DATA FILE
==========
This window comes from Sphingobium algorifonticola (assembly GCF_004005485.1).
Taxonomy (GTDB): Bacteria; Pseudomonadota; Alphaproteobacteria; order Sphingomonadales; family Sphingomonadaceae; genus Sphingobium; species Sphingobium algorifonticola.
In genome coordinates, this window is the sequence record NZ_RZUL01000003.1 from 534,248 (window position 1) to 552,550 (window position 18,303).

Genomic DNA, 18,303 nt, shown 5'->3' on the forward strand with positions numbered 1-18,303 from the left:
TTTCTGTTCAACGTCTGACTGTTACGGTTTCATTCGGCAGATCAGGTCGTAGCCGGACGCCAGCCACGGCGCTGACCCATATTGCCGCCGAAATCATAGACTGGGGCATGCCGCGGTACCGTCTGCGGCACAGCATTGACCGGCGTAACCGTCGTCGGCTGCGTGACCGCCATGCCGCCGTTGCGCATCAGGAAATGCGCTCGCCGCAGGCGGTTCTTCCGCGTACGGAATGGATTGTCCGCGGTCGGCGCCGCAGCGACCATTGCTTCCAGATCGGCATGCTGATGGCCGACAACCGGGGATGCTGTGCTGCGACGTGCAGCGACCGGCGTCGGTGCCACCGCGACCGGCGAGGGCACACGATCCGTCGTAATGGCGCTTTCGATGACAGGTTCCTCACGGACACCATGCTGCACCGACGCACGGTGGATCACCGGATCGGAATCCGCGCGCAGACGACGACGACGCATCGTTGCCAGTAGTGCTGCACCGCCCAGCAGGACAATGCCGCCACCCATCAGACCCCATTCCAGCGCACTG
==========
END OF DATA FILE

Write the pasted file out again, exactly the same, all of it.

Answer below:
This window comes from Sphingobium algorifonticola (assembly GCF_004005485.1).
Taxonomy (GTDB): Bacteria; Pseudomonadota; Alphaproteobacteria; order Sphingomonadales; family Sphingomonadaceae; genus Sphingobium; species Sphingobium algorifonticola.
In genome coordinates, this window is the sequence record NZ_RZUL01000003.1 from 534,248 (window position 1) to 552,550 (window position 18,303).

Genomic DNA, 18,303 nt, shown 5'->3' on the forward strand with positions numbered 1-18,303 from the left:
TTTCTGTTCAACGTCTGACTGTTACGGTTTCATTCGGCAGATCAGGTCGTAGCCGGACGCCAGCCACGGCGCTGACCCATATTGCCGCCGAAATCATAGACTGGGGCATGCCGCGGTACCGTCTGCGGCACAGCATTGACCGGCGTAACCGTCGTCGGCTGCGTGACCGCCATGCCGCCGTTGCGCATCAGGAAATGCGCTCGCCGCAGGCGGTTCTTCCGCGTACGGAATGGATTGTCCGCGGTCGGCGCCGCAGCGACCATTGCTTCCAGATCGGCATGCTGATGGCCGACAACCGGGGATGCTGTGCTGCGACGTGCAGCGACCGGCGTCGGTGCCACCGCGACCGGCGAGGGCACACGATCCGTCGTAATGGCGCTTTCGATGACAGGTTCCTCACGGACACCATGCTGCACCGACGCACGGTGGATCACCGGATCGGAATCCGCGCGCAGACGACGACGACGCATCGTTGCCAGTAGTGCTGCACCGCCCAGCAGGACAATGCCGCCACCCATCAGACCCCATTCCAGCGCACTG